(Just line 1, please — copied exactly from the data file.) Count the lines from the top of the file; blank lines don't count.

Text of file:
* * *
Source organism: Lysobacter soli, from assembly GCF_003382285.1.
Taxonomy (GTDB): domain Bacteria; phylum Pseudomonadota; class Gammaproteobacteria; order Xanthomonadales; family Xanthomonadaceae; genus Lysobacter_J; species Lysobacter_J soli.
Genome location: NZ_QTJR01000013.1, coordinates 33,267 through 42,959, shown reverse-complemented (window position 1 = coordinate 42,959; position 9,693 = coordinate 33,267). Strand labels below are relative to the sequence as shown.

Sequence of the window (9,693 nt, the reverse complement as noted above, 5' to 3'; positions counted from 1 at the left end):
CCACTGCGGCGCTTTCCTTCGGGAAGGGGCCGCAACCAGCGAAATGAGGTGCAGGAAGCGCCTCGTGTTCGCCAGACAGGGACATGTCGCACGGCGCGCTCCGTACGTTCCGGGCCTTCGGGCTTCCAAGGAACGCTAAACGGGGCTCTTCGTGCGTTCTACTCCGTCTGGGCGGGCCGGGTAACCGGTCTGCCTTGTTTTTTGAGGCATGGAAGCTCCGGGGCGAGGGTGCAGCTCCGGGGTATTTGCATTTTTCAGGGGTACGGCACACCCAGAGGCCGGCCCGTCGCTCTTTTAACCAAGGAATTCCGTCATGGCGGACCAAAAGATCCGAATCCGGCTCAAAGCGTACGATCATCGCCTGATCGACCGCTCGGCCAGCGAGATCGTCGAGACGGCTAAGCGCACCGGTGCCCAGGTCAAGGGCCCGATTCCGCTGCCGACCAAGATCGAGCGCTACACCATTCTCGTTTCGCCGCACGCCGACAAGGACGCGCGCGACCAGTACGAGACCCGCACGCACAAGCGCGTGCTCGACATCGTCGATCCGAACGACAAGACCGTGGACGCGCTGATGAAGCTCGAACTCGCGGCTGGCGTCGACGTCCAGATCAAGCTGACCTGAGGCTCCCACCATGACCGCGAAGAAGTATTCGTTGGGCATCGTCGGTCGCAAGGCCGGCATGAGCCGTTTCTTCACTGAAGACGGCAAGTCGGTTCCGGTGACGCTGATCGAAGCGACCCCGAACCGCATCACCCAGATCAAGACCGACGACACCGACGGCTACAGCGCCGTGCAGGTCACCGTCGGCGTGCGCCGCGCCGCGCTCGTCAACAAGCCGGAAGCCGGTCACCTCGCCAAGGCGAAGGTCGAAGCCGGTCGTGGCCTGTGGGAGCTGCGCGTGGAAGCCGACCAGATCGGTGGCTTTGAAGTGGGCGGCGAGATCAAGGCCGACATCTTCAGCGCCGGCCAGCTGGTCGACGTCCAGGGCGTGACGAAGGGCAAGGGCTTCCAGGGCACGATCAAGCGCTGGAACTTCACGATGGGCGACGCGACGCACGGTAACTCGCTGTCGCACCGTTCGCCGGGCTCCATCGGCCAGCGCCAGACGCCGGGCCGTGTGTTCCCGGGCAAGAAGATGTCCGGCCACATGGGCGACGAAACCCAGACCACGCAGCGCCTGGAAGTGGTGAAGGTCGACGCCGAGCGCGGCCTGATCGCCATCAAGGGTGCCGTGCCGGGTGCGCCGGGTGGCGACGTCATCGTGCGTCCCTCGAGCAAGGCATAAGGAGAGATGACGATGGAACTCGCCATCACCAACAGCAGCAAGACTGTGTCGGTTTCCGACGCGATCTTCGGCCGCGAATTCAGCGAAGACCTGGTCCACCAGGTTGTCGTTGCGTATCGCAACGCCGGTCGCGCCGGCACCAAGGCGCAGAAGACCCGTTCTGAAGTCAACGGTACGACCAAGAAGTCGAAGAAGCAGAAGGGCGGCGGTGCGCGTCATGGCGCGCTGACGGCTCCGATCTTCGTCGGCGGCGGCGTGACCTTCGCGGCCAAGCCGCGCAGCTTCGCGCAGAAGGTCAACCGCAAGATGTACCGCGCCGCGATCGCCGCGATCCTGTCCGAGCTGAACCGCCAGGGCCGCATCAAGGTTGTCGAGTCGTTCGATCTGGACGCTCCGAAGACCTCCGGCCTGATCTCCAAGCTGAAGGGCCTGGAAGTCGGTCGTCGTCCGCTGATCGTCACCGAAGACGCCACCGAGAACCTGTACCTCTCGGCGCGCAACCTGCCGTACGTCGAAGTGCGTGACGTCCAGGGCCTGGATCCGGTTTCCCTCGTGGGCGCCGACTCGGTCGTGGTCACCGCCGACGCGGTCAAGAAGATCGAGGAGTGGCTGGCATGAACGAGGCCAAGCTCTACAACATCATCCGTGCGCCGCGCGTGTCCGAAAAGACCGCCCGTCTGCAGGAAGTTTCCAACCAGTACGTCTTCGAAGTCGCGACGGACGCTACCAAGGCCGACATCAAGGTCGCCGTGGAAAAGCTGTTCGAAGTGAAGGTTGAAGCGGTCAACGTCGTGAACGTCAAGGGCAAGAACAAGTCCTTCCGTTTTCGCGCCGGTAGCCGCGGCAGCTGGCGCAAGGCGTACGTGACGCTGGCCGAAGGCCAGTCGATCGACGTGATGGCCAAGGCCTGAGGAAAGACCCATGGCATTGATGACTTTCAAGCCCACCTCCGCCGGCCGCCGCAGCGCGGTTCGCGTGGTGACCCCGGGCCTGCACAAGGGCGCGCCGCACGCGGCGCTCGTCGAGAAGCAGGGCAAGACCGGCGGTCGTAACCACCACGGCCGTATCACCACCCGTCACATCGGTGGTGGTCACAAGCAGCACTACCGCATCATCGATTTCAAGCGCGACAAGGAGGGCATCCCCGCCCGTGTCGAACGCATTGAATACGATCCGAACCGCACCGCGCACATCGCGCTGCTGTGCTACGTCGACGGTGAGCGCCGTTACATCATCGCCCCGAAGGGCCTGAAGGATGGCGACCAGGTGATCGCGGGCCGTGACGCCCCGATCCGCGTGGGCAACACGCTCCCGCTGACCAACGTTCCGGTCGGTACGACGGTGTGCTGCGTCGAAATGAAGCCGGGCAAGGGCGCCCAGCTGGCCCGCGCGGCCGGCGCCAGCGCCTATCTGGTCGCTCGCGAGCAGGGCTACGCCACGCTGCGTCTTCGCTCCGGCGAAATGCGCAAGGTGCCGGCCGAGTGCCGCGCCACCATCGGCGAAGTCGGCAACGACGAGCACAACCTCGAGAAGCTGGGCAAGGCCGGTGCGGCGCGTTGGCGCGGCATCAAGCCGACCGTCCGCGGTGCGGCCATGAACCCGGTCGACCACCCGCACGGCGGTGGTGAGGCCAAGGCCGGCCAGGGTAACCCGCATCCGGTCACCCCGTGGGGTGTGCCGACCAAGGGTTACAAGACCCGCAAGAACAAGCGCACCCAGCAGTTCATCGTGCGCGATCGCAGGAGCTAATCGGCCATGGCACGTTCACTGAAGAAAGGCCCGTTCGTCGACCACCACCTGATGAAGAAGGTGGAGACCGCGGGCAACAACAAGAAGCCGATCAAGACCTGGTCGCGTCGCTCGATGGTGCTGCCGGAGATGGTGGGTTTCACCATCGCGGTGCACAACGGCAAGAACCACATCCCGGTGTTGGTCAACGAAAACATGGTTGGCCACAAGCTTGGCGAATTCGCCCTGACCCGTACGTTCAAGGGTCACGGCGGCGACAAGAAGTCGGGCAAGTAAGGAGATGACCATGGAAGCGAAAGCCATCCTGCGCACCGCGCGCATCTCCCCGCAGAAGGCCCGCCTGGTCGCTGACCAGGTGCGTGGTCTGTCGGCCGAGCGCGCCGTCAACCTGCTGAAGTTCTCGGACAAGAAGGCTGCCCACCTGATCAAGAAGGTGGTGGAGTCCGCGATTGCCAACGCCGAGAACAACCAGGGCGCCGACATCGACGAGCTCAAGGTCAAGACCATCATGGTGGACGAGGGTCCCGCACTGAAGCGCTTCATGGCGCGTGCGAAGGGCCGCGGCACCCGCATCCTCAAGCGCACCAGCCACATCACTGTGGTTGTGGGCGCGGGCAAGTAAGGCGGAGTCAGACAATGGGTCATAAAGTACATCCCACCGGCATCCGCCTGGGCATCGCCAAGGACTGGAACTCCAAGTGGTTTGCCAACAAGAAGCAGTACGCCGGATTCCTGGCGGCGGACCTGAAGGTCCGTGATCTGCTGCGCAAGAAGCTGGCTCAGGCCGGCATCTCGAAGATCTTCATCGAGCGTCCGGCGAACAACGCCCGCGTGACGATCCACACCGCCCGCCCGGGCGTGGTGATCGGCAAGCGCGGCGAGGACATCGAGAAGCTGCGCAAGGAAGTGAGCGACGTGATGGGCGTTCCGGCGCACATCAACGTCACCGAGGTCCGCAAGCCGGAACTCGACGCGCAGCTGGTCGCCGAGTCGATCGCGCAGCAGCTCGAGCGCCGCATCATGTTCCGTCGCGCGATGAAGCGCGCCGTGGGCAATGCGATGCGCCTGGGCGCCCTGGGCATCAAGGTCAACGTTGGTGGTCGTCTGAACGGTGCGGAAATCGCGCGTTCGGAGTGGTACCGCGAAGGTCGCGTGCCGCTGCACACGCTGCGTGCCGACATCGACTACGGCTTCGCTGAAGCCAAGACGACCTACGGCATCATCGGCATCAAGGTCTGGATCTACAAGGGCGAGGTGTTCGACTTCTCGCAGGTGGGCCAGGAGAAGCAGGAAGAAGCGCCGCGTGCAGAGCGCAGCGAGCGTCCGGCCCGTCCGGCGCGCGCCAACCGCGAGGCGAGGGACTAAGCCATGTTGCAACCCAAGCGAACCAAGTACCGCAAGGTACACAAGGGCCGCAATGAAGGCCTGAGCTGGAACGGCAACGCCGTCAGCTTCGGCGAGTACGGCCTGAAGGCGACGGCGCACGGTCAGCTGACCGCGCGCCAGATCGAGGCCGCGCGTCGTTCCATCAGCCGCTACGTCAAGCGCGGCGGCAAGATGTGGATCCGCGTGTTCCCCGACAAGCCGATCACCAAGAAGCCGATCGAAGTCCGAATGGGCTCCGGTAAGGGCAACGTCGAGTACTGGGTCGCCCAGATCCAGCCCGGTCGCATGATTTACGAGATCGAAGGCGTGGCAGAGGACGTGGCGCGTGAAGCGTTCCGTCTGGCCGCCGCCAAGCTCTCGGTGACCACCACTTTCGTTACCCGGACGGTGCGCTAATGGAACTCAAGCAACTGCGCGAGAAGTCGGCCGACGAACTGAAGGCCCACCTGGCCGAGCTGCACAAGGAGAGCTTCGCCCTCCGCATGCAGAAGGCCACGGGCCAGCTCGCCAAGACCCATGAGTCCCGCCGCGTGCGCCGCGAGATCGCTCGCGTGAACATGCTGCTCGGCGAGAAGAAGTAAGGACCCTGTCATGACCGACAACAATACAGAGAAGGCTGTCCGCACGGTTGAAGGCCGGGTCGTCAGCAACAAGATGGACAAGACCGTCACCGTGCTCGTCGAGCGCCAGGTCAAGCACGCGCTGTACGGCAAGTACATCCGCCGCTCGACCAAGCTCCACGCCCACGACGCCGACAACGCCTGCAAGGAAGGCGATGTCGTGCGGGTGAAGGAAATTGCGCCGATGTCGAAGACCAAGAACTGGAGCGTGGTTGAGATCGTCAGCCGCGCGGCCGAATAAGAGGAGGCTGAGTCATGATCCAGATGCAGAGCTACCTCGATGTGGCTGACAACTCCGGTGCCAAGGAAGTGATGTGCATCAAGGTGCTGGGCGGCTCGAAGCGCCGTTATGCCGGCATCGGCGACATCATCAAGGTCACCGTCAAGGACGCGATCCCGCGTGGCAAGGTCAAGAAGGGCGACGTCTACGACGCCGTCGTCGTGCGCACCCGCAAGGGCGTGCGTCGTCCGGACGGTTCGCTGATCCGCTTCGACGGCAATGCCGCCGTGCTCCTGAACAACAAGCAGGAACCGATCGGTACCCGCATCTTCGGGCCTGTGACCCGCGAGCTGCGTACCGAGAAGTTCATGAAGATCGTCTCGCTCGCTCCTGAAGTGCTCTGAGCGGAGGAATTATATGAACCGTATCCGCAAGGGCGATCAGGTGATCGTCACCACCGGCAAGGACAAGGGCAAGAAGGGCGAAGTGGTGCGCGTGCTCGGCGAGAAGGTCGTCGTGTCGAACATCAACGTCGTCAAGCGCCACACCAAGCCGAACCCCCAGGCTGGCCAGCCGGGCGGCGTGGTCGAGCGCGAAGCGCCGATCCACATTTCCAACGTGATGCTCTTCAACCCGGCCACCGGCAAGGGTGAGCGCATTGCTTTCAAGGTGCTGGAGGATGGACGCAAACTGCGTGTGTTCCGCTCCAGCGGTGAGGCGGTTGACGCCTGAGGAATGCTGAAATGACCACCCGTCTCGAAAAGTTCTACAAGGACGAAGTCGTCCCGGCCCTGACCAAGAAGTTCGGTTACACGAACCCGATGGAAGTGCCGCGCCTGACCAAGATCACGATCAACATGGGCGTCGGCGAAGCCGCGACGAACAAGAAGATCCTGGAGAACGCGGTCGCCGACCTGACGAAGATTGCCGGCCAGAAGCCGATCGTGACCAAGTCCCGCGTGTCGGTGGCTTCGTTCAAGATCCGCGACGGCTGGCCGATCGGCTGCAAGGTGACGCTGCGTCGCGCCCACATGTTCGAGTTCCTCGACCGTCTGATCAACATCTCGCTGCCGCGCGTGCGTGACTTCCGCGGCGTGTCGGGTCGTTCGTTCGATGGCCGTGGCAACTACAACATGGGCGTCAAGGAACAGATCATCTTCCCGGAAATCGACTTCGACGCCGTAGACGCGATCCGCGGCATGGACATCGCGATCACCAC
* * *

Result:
Source organism: Lysobacter soli, from assembly GCF_003382285.1.